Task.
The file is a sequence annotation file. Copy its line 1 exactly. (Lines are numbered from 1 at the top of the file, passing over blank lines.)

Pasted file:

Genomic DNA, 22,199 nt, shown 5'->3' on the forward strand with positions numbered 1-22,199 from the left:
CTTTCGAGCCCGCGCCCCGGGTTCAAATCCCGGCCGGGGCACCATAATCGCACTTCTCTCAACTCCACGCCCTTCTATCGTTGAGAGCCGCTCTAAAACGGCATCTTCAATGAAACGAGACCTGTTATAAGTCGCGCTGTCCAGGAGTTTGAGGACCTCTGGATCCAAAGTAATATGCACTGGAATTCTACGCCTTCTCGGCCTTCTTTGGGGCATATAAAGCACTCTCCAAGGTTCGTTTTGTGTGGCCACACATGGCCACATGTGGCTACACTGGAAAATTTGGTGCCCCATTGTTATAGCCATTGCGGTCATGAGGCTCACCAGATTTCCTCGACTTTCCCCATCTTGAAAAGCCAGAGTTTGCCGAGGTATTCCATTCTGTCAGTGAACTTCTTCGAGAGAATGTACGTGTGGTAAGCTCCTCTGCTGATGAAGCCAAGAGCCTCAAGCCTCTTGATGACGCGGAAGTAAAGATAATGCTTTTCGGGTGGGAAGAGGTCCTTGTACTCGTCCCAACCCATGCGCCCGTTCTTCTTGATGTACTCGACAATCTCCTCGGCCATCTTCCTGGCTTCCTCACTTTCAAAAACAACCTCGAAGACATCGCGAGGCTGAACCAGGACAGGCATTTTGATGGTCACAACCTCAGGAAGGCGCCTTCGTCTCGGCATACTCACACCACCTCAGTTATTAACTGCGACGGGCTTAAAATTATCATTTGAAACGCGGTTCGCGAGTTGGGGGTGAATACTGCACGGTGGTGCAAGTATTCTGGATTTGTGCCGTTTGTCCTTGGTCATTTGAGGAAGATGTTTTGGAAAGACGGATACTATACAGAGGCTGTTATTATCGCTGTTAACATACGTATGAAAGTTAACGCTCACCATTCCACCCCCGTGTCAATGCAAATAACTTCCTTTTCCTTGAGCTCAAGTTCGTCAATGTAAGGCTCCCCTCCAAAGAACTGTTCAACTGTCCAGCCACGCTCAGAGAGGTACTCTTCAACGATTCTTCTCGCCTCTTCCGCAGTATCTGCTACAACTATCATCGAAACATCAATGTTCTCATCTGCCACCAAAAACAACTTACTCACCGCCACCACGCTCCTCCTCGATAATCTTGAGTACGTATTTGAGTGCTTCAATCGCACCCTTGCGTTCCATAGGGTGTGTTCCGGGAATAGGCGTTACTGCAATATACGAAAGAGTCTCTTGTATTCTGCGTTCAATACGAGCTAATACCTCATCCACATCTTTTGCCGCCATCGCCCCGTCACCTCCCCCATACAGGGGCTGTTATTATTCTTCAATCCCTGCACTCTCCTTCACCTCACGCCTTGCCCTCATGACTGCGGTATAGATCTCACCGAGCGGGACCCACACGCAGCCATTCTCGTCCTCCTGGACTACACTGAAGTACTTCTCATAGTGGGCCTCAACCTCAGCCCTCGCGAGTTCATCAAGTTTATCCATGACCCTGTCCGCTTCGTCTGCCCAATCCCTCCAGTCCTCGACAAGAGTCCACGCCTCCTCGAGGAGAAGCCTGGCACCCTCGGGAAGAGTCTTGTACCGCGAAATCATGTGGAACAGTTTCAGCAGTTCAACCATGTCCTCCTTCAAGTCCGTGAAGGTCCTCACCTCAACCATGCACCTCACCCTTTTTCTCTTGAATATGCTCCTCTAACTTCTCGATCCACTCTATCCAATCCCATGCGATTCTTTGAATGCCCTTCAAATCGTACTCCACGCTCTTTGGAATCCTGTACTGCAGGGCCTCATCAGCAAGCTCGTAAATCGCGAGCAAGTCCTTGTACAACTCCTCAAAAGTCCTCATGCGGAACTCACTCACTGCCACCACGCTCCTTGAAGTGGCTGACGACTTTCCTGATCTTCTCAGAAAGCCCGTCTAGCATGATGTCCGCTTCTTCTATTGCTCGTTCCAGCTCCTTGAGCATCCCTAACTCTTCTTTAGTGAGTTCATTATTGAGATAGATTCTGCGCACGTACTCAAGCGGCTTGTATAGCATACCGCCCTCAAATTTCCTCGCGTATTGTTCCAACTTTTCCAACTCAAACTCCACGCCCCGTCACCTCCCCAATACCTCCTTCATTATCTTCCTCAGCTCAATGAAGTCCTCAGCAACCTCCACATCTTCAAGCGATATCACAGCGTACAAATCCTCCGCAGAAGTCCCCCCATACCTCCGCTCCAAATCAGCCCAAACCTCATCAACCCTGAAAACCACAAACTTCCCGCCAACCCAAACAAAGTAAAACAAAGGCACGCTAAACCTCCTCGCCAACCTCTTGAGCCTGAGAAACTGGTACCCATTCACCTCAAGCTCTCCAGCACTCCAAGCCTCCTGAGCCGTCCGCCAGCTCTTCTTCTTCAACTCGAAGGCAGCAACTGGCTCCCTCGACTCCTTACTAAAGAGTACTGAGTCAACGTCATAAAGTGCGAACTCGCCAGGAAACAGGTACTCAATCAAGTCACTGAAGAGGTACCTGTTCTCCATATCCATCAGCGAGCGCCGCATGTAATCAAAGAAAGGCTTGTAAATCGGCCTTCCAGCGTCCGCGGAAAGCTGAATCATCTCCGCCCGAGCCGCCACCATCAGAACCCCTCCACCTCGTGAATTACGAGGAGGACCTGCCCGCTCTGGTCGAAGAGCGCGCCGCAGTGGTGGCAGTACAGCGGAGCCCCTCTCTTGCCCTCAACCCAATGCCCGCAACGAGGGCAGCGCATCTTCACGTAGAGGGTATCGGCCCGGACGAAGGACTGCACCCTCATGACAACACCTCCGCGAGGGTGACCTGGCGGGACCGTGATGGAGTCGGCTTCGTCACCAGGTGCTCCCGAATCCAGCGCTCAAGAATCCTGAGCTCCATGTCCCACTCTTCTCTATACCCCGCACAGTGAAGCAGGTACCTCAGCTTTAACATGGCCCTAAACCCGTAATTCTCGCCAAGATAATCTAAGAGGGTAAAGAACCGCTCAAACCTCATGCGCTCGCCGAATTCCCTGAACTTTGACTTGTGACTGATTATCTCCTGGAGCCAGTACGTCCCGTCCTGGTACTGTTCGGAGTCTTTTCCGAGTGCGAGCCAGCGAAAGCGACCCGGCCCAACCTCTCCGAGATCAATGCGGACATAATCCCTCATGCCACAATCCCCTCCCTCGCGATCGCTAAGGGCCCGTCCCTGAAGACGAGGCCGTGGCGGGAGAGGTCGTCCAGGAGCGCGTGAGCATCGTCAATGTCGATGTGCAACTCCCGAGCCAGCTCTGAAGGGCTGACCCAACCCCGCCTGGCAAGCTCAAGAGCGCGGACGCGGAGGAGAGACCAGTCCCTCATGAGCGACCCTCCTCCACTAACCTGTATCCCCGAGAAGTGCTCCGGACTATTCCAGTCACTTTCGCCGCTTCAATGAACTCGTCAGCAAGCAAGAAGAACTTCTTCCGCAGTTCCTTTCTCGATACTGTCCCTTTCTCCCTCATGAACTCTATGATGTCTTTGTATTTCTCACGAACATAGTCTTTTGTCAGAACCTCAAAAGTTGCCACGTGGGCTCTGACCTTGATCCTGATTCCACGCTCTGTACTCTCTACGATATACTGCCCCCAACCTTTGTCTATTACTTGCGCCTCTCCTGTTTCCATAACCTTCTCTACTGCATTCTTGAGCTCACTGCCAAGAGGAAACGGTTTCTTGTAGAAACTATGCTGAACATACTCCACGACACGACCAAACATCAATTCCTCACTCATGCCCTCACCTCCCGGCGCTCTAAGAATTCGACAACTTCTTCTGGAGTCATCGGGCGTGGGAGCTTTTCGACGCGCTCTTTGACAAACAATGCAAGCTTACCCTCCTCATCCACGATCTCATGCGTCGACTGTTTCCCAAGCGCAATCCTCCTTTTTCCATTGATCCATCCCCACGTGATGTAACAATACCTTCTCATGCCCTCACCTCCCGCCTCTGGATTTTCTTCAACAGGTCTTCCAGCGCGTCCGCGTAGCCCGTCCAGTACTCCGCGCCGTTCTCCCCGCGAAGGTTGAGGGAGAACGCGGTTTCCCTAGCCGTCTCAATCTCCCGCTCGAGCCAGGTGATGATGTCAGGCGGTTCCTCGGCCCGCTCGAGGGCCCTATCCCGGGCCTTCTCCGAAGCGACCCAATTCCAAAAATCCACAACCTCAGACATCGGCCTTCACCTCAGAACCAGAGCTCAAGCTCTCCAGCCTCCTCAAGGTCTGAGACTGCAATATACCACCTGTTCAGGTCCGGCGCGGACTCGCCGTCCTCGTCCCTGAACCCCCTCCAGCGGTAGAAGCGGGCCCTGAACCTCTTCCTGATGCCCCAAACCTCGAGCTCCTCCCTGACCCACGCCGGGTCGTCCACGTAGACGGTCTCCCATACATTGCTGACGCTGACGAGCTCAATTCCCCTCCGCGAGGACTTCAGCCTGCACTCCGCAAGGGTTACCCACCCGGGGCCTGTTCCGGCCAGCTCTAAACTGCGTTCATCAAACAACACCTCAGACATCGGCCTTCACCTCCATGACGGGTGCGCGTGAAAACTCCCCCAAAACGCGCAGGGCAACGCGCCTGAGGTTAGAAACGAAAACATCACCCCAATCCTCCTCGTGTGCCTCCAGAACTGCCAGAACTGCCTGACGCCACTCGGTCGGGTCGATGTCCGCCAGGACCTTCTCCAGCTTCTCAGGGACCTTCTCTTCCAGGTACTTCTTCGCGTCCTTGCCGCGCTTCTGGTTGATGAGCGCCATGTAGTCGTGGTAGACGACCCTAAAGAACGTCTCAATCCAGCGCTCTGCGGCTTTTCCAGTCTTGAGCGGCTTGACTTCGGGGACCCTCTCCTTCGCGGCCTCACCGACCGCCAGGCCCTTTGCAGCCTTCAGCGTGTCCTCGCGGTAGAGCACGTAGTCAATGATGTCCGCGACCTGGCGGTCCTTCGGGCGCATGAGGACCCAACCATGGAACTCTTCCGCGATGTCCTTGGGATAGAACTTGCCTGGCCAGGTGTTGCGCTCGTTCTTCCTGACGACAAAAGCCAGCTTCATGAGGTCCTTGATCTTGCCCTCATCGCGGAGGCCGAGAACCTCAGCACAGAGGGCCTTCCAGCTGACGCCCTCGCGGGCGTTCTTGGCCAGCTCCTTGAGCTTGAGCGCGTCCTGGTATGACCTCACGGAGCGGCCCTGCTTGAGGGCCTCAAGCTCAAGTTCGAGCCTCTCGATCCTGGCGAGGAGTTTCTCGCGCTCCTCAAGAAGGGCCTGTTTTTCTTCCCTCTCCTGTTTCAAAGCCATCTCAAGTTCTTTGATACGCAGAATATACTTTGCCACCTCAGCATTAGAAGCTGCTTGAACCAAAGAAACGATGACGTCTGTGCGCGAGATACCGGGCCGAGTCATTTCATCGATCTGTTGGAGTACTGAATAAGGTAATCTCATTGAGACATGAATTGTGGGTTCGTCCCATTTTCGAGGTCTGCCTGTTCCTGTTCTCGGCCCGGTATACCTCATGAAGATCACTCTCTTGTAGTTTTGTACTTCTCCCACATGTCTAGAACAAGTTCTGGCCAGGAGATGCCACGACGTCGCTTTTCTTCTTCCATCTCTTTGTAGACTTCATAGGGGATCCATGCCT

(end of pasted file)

Genomic DNA, 22,199 nt, shown 5'->3' on the forward strand with positions numbered 1-22,199 from the left: